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Real Estate News

GTA New Home Sales Down 40% From Same Time Last Year

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As housing markets all across the GTA continue to slow, new home sales are now down 40% from the same time last year.

According to a new report from the Building Industry and Land Development Association (BILD), May saw new home sales dip to 2,549, sitting 26% below the 10-year average. It’s also noticeably lower than the 3,645 sales seen in April.

The majority of May’s sales were condominium apartments, accounting for 2,058 of the total home sales. This is 31% lower than new condo sales in May 2021 and 10% lower than the 10-year average. Single-family homes, including detached, semi-detached, linked, and townhouses, made up 491 of the new homes sold– a staggering 62% drop year-over-year and 58% below the 10-year average.

“GTA new homes sales eased in May as consumers deal with rising mortgage rates and growing economic concerns,” said Edward Jegg, research manager at Altus Group, BILD’s official source for new home market intelligence. “Inventory levels are moving higher but benchmark prices are showing resiliency.”

But even as sales fell, prices are still up year over year. The benchmark price for a new condo apartment in May sat at $1,176,080 — up 10.5% from the same time last year. For single-family homes, the benchmark price came to $1,814,774, marking a 31.5% annual increase.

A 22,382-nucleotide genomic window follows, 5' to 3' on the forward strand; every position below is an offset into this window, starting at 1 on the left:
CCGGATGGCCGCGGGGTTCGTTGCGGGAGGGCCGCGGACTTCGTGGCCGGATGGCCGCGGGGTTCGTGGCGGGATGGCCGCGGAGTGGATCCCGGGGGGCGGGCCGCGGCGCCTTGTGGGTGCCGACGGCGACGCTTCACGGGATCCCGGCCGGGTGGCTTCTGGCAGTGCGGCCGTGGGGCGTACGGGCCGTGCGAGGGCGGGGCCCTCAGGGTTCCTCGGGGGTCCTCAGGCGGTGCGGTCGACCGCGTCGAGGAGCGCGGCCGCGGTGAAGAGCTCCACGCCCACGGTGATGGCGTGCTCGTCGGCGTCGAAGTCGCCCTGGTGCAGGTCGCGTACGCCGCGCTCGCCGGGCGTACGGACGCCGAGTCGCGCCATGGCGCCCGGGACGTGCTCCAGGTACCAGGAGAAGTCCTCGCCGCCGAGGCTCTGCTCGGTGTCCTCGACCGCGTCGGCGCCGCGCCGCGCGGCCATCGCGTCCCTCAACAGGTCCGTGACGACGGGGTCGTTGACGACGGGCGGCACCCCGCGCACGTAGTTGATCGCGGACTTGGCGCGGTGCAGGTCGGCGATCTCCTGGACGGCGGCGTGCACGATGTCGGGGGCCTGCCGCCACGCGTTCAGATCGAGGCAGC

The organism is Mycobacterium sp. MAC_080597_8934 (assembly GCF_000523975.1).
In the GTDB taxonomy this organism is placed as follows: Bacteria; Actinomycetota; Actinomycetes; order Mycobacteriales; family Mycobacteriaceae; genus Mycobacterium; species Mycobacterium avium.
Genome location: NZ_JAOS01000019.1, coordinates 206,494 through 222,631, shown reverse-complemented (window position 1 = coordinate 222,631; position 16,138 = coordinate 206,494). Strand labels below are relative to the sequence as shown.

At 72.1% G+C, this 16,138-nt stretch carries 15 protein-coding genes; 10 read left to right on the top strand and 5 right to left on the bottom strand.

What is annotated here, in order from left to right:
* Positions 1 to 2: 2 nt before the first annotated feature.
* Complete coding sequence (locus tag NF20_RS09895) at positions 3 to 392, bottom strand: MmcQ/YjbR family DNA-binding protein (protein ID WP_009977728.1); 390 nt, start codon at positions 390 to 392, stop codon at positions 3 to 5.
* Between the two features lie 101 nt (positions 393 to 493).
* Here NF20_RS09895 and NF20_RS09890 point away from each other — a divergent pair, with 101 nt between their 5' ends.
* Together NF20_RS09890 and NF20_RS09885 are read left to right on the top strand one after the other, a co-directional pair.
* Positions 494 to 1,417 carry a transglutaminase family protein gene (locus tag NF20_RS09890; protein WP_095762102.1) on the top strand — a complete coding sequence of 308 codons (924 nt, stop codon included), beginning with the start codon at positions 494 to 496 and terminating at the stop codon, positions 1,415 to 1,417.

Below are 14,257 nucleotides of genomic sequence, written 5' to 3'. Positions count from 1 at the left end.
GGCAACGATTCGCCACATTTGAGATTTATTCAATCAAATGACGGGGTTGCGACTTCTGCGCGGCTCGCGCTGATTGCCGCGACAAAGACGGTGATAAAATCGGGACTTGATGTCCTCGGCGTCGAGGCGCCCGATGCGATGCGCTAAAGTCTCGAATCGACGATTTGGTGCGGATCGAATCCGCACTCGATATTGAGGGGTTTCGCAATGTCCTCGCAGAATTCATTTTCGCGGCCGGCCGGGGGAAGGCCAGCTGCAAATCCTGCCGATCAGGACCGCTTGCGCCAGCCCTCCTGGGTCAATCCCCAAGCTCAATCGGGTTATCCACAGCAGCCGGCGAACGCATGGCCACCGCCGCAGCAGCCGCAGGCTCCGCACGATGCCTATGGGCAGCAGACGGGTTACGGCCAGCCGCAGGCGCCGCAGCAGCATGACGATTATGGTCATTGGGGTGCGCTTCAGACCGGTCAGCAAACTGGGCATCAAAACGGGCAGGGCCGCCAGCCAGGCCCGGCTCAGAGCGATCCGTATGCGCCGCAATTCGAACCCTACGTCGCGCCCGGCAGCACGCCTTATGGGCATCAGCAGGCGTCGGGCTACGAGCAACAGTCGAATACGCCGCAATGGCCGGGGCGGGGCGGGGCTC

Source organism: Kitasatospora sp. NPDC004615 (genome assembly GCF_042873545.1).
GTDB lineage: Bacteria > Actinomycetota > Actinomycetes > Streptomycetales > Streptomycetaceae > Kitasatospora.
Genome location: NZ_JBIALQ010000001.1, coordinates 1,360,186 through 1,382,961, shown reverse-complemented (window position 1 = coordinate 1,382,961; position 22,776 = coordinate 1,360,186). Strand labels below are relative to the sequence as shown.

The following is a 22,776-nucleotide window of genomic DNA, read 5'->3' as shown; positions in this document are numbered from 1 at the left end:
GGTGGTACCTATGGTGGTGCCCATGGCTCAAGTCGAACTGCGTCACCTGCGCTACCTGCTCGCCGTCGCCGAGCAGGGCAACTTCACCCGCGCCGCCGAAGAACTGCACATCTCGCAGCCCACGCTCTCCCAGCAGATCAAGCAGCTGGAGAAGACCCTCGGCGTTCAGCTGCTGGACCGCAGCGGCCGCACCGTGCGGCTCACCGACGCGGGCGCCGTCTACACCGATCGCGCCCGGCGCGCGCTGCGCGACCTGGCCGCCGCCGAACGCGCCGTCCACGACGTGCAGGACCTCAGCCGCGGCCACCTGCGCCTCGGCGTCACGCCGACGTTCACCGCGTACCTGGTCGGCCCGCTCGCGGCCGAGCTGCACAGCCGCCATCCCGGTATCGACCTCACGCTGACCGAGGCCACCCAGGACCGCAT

Inventory levels — something markets all across the GTA struggled with during the pandemic but have seen some easing as of late — are also on the rise. The number of total new home listings rose from the levels seen in April to a total of 10,004. Of these, 8,050 were condo apartments and 1,954 were single-family homes. Although this is a good sign for further easing of market conditions, BILD President and CEO Dave Wilkes warns that it may not stick around if there isn’t a sustained effort to creating more housing.

“While short term macro-economic trends point to an easing of housing demand in the coming months, failure to plan to ensure a consistent pipeline of new housing of all types will result in a future resurgence of the tight market conditions of the last few years,” Wilkes said. “This was the pattern following the 2017 market correction and the introduction of the mortgage stress test. Given present projected population growth, it is prudent for governments and industry to use this time to collectively plan for another period of renewed demand.”

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